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We Don’t Get Any Mail

Posted by on March 31, 2017

June 15, 1945. Stanley writes what will turn out to be his last letter from England. The air base at Deenethorpe is starting to empty out of GIs and airmen, and Stanley’s workload has decreased to almost nothing. He mentions that he is just getting over a cold and that the “effects of the cold …have improved very much in the last couple of days. I guess getting in a lot of sack time also helped get rid of the cold”. As far as the weather, it is a typical cold British late spring day. “It is cloudy outside and a little windy, I can expect the rain any time.” Stanley goes on to specify that the day before was “the only day in about two weeks that it didn’t rain at all.”

He continues, “Now that my work is completed I have more extra time to get in sack time. Every afternoon I come to work to see if anything new came up, and if not I go back to the barracks and take a nice long nap for a couple of hours till it is time for supper.  It is morning right now and I am typing this letter at work. Nobody is up here except myself. At least I won’t have anybody bothering me while I am typing this letter.”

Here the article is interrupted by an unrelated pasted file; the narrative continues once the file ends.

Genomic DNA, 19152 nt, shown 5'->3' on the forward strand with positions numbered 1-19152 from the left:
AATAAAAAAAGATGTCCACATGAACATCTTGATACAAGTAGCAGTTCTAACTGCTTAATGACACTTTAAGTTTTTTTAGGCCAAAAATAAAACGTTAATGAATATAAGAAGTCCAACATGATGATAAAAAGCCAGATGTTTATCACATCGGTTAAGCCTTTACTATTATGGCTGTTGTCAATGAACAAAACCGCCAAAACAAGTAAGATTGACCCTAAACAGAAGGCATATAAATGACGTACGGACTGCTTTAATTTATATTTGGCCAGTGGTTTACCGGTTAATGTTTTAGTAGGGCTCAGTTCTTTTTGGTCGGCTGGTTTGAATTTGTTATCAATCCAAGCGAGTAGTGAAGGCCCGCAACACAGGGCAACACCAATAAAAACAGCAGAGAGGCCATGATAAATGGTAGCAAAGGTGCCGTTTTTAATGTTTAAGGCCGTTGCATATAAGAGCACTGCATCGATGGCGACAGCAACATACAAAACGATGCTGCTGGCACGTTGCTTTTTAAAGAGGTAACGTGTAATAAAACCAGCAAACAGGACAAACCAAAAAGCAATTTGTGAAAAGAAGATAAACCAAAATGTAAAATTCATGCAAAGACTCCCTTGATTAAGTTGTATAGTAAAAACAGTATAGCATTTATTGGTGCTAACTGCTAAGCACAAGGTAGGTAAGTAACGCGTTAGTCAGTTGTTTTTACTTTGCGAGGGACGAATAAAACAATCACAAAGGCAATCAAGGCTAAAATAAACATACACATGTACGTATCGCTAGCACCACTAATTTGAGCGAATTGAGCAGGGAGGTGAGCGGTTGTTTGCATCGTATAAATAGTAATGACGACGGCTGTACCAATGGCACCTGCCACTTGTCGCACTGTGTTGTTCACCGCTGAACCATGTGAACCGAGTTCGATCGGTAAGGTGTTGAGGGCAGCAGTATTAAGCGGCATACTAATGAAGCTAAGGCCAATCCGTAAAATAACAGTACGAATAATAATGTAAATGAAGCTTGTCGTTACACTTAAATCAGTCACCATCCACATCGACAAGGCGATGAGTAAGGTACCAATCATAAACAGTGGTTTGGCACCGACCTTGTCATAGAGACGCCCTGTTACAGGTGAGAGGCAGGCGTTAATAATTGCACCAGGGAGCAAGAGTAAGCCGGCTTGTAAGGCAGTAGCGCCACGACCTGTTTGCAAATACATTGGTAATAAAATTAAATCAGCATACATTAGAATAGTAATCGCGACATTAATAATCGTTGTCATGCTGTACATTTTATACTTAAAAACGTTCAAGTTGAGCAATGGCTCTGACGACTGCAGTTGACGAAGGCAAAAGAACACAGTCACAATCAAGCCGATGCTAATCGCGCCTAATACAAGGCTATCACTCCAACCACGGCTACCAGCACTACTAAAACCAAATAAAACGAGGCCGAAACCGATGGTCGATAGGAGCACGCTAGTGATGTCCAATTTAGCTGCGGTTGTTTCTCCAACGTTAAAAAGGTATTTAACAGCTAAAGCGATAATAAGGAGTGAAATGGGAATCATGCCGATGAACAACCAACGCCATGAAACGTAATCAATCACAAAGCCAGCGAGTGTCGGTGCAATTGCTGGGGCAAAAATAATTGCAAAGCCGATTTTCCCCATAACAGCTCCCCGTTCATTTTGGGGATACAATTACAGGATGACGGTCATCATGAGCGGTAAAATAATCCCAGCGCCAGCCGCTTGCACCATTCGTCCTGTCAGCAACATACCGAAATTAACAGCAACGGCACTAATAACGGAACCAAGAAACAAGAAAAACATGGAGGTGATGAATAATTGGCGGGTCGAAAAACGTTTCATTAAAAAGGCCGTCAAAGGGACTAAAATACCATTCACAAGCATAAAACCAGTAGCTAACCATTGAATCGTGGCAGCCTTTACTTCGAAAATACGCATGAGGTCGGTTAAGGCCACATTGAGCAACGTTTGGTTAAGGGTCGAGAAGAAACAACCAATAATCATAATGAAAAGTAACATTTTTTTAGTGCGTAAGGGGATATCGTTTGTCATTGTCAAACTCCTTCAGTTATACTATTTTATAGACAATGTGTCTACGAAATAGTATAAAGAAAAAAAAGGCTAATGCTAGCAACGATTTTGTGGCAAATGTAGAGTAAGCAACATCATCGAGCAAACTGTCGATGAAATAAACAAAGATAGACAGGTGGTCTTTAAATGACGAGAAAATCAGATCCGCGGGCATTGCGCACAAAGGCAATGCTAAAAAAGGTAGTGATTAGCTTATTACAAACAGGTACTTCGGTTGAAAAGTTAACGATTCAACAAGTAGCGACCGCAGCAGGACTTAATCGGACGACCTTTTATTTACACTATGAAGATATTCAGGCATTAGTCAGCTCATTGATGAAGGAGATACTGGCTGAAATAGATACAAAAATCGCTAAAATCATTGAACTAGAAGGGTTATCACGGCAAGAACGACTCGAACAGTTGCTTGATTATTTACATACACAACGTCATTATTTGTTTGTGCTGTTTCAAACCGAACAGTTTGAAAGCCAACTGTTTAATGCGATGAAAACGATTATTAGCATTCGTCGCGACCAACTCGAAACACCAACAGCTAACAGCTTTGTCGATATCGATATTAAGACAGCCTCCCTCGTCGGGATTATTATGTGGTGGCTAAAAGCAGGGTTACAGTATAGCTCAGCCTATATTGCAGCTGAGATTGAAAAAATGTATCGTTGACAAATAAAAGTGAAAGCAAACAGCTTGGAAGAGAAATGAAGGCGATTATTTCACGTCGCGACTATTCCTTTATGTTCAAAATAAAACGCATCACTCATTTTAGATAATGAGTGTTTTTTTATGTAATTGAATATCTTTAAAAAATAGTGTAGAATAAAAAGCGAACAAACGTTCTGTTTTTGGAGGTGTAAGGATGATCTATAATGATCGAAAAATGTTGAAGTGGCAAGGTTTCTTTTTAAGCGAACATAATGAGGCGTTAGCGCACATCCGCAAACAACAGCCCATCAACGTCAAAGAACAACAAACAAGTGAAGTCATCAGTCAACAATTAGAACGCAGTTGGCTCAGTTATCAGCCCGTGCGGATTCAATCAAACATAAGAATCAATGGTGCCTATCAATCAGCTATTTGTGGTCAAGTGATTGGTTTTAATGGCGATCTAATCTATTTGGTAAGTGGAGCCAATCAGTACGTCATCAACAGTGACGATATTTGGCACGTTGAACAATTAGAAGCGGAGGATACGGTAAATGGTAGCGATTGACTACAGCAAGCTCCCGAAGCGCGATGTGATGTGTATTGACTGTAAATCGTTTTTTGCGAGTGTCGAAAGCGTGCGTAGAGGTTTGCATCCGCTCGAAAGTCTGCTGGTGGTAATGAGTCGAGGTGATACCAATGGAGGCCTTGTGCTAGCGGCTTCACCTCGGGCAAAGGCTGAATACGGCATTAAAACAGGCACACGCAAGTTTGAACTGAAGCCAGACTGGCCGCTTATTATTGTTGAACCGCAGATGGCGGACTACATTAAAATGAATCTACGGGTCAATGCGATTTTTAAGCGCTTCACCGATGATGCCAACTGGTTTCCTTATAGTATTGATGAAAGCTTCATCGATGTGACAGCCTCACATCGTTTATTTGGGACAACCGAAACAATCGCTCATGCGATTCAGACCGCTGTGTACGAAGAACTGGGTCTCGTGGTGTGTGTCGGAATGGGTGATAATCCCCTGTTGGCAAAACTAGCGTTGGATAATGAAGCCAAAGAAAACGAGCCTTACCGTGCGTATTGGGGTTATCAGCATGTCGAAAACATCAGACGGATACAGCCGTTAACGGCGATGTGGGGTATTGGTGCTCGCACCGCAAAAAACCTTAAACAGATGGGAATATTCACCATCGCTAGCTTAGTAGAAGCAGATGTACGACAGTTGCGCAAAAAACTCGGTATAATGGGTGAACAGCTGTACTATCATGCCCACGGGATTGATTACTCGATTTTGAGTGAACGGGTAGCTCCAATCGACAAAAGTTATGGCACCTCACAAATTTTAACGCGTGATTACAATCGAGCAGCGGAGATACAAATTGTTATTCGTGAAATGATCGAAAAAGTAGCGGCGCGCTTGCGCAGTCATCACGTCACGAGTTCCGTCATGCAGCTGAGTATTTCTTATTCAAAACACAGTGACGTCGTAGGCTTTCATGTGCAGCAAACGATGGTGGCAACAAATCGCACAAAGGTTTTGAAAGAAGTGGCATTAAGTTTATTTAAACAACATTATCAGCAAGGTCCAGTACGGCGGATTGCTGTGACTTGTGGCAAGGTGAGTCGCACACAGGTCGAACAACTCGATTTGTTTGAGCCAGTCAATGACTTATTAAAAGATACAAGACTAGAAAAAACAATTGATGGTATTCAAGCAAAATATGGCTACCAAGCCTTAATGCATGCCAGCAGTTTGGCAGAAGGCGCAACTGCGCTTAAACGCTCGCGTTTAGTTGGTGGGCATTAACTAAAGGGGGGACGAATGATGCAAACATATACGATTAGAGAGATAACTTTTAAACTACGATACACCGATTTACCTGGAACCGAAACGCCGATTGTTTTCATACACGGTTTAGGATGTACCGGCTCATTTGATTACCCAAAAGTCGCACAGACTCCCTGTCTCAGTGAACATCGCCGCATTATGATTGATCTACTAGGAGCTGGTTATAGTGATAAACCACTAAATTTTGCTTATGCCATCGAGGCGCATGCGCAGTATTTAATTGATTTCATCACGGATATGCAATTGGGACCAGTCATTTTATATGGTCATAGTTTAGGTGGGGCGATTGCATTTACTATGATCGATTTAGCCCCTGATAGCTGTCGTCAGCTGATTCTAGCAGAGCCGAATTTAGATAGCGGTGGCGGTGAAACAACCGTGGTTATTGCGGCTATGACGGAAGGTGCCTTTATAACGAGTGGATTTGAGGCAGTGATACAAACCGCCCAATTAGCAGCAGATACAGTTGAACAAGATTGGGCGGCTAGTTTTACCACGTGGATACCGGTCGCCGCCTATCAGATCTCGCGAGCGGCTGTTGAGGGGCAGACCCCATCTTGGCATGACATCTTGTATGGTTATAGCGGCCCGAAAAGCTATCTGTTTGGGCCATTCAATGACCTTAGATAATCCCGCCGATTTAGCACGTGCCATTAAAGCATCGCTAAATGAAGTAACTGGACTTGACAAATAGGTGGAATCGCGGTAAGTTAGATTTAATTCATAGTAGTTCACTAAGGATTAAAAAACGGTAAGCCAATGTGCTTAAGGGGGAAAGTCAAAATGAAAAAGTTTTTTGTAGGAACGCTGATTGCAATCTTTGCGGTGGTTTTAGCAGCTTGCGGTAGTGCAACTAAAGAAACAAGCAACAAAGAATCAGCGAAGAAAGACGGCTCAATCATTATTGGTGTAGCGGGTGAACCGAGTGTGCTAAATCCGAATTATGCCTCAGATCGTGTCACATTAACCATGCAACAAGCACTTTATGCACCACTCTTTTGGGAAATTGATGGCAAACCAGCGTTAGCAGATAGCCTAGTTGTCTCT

He writes that he also wrote a letter to a friend back home as well as “one to the folks.” He indicates that mail service has all but been halted to Deenethorpe stating that “It is no use for them to write me as I won’t get the mail till I probably hit the States as the mail is held up somewhere in the States from the way I can figure it out. …I have just about caught up on all of my correspondence and since we don’t get any mail it’s no use for anyone to write us.”

With the US Army Air Corps taking their leave of the base, the locals are starting to move in, as Stanley reports, “The other day we had sheep running around the barracks area. One of the fellows tried to catch one of them and bring it into the barracks but no sooner he got near one of them…they ran away. There sure is a lot of them running around on the farm in back of our barracks, even little ones.”

It seems there is very little else happening, so he closes his short letter with “Well I guess I’ll close for a while till the near future, I am looking forward to noon chow as I am hungry already. Well God bless you brother and keep you safe and sound. So long for a while.”

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